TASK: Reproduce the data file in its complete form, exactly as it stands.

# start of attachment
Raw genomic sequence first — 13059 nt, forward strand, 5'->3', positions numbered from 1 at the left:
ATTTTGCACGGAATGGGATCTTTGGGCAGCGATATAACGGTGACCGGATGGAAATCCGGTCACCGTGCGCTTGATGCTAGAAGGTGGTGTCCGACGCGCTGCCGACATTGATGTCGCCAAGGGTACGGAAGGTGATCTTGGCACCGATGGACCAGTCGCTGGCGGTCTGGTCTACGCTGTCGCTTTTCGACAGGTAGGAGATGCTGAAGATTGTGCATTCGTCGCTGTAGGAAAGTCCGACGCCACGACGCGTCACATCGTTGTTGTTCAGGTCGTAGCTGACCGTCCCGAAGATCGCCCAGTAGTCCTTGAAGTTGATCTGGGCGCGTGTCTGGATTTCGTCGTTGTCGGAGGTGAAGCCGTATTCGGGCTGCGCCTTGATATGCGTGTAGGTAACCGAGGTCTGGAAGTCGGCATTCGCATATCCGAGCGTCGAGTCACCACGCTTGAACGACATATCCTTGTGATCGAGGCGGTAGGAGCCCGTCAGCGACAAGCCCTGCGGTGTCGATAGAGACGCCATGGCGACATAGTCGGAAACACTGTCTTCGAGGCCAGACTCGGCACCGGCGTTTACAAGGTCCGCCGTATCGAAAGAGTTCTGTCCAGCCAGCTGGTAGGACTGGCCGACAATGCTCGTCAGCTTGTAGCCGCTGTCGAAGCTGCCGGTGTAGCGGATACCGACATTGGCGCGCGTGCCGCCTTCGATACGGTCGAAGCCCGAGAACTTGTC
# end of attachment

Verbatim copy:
Raw genomic sequence first — 13059 nt, forward strand, 5'->3', positions numbered from 1 at the left:
ATTTTGCACGGAATGGGATCTTTGGGCAGCGATATAACGGTGACCGGATGGAAATCCGGTCACCGTGCGCTTGATGCTAGAAGGTGGTGTCCGACGCGCTGCCGACATTGATGTCGCCAAGGGTACGGAAGGTGATCTTGGCACCGATGGACCAGTCGCTGGCGGTCTGGTCTACGCTGTCGCTTTTCGACAGGTAGGAGATGCTGAAGATTGTGCATTCGTCGCTGTAGGAAAGTCCGACGCCACGACGCGTCACATCGTTGTTGTTCAGGTCGTAGCTGACCGTCCCGAAGATCGCCCAGTAGTCCTTGAAGTTGATCTGGGCGCGTGTCTGGATTTCGTCGTTGTCGGAGGTGAAGCCGTATTCGGGCTGCGCCTTGATATGCGTGTAGGTAACCGAGGTCTGGAAGTCGGCATTCGCATATCCGAGCGTCGAGTCACCACGCTTGAACGACATATCCTTGTGATCGAGGCGGTAGGAGCCCGTCAGCGACAAGCCCTGCGGTGTCGATAGAGACGCCATGGCGACATAGTCGGAAACACTGTCTTCGAGGCCAGACTCGGCACCGGCGTTTACAAGGTCCGCCGTATCGAAAGAGTTCTGTCCAGCCAGCTGGTAGGACTGGCCGACAATGCTCGTCAGCTTGTAGCCGCTGTCGAAGCTGCCGGTGTAGCGGATACCGACATTGGCGCGCGTGCCGCCTTCGATACGGTCGAAGCCCGAGAACTTGTC